black woman

Doing it the Hard Way

“Question people who have authority, because they tend not to use it well unless you stay on top of them.”

That’s what Ana Garcia-Ashley learned from her grandmother, a seamstress and a teacher in the campo of the Dominican Republic. She was a woman who taught by example, challenging anybody in her small village who misused power. “She would not tolerate anything,” remembers Ana. “She took on whomever—even priests.”

And you can say the same about Ana.

Throughout more than 30 years of community organizing, Ana has put her Catholic faith into action by holding people in power accountable: standing in protest at state capitols, stopping predatory lenders, and blocking deportation trucks by laying her body in the road. “To me there is only one way to be a Catholic,” she says, “and that is out in the public arena, doing something.”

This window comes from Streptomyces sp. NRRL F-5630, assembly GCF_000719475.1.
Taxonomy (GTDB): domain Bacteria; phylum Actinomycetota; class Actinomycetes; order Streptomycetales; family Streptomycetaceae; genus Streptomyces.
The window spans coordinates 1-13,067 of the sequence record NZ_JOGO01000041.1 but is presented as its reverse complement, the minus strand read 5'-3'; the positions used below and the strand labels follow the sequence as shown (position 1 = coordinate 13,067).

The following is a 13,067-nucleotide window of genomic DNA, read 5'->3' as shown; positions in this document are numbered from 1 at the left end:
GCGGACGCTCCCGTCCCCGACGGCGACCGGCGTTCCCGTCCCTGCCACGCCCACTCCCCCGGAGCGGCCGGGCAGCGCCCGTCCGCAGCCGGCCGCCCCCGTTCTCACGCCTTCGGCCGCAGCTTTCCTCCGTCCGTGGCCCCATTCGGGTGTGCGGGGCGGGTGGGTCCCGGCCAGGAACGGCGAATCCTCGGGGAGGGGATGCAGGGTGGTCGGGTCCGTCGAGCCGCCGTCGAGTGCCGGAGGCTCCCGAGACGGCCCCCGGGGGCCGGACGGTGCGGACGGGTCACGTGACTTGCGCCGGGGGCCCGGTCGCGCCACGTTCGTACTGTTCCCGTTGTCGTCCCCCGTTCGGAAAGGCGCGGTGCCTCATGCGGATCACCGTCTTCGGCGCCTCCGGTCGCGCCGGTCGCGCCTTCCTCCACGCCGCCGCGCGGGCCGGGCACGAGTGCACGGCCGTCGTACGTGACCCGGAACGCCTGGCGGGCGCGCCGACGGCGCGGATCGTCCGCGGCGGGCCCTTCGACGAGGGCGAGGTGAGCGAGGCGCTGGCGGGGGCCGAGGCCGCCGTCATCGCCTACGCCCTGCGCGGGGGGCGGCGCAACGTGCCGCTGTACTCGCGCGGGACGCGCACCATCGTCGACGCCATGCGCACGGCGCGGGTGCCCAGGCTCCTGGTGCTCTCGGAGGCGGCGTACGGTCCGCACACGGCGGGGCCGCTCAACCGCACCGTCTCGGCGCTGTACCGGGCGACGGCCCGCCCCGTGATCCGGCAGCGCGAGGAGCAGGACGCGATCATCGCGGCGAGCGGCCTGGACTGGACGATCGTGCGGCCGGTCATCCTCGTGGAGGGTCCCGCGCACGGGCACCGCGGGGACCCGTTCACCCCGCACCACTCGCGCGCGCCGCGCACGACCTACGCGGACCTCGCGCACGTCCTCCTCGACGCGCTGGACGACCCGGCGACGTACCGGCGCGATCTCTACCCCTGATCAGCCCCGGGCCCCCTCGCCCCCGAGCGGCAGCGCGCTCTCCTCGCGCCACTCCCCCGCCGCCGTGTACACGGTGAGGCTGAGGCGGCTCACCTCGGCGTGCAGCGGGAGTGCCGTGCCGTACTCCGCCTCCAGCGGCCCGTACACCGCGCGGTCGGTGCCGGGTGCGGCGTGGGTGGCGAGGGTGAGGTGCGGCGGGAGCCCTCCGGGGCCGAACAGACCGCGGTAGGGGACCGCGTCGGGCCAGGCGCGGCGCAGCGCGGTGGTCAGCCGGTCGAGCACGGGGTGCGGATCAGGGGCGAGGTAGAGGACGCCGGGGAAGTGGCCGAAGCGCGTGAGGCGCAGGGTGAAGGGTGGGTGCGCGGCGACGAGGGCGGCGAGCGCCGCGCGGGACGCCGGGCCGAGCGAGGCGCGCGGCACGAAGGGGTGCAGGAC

In 2011, Ana became the executive director of Gamaliel, a national network for faith-based community organizing. As “congregational” or faith-based organizers, Gamaliel emphasizes systemic change: engaging congregations in the work of feeding the hungry, caring for the sick, and sheltering the homeless, but also in the work of transforming the oppressive systems that leave so many people without food, health insurance, or homes in the first place.

Ana also is the first woman of color to lead a national community organizing network, faith-based or otherwise.

“I am emboldened and encouraged that leadership in the field has become more representative of our grassroots leaders and organizers,” wrote Ana during her first year as executive director.

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